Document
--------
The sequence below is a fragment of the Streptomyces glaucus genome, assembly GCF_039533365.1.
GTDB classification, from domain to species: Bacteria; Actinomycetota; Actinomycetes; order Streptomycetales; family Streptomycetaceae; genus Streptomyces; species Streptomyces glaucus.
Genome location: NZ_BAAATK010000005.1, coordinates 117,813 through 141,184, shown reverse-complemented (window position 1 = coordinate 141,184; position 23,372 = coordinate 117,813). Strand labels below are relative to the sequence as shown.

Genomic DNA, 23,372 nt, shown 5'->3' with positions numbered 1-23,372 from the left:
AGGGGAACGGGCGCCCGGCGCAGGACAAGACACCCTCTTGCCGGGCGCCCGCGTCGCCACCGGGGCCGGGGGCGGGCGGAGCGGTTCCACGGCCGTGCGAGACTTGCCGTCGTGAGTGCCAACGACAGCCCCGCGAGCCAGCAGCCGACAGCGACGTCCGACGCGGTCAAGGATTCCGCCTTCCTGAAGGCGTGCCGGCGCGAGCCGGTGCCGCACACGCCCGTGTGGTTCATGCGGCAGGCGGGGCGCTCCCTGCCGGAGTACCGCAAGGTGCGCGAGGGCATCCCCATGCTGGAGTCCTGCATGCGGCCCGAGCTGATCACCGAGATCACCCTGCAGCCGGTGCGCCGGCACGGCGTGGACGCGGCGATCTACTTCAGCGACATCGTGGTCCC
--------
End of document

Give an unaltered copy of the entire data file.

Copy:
The sequence below is a fragment of the Streptomyces glaucus genome, assembly GCF_039533365.1.
GTDB classification, from domain to species: Bacteria; Actinomycetota; Actinomycetes; order Streptomycetales; family Streptomycetaceae; genus Streptomyces; species Streptomyces glaucus.
Genome location: NZ_BAAATK010000005.1, coordinates 117,813 through 141,184, shown reverse-complemented (window position 1 = coordinate 141,184; position 23,372 = coordinate 117,813). Strand labels below are relative to the sequence as shown.

Genomic DNA, 23,372 nt, shown 5'->3' with positions numbered 1-23,372 from the left:
AGGGGAACGGGCGCCCGGCGCAGGACAAGACACCCTCTTGCCGGGCGCCCGCGTCGCCACCGGGGCCGGGGGCGGGCGGAGCGGTTCCACGGCCGTGCGAGACTTGCCGTCGTGAGTGCCAACGACAGCCCCGCGAGCCAGCAGCCGACAGCGACGTCCGACGCGGTCAAGGATTCCGCCTTCCTGAAGGCGTGCCGGCGCGAGCCGGTGCCGCACACGCCCGTGTGGTTCATGCGGCAGGCGGGGCGCTCCCTGCCGGAGTACCGCAAGGTGCGCGAGGGCATCCCCATGCTGGAGTCCTGCATGCGGCCCGAGCTGATCACCGAGATCACCCTGCAGCCGGTGCGCCGGCACGGCGTGGACGCGGCGATCTACTTCAGCGACATCGTGGTCCC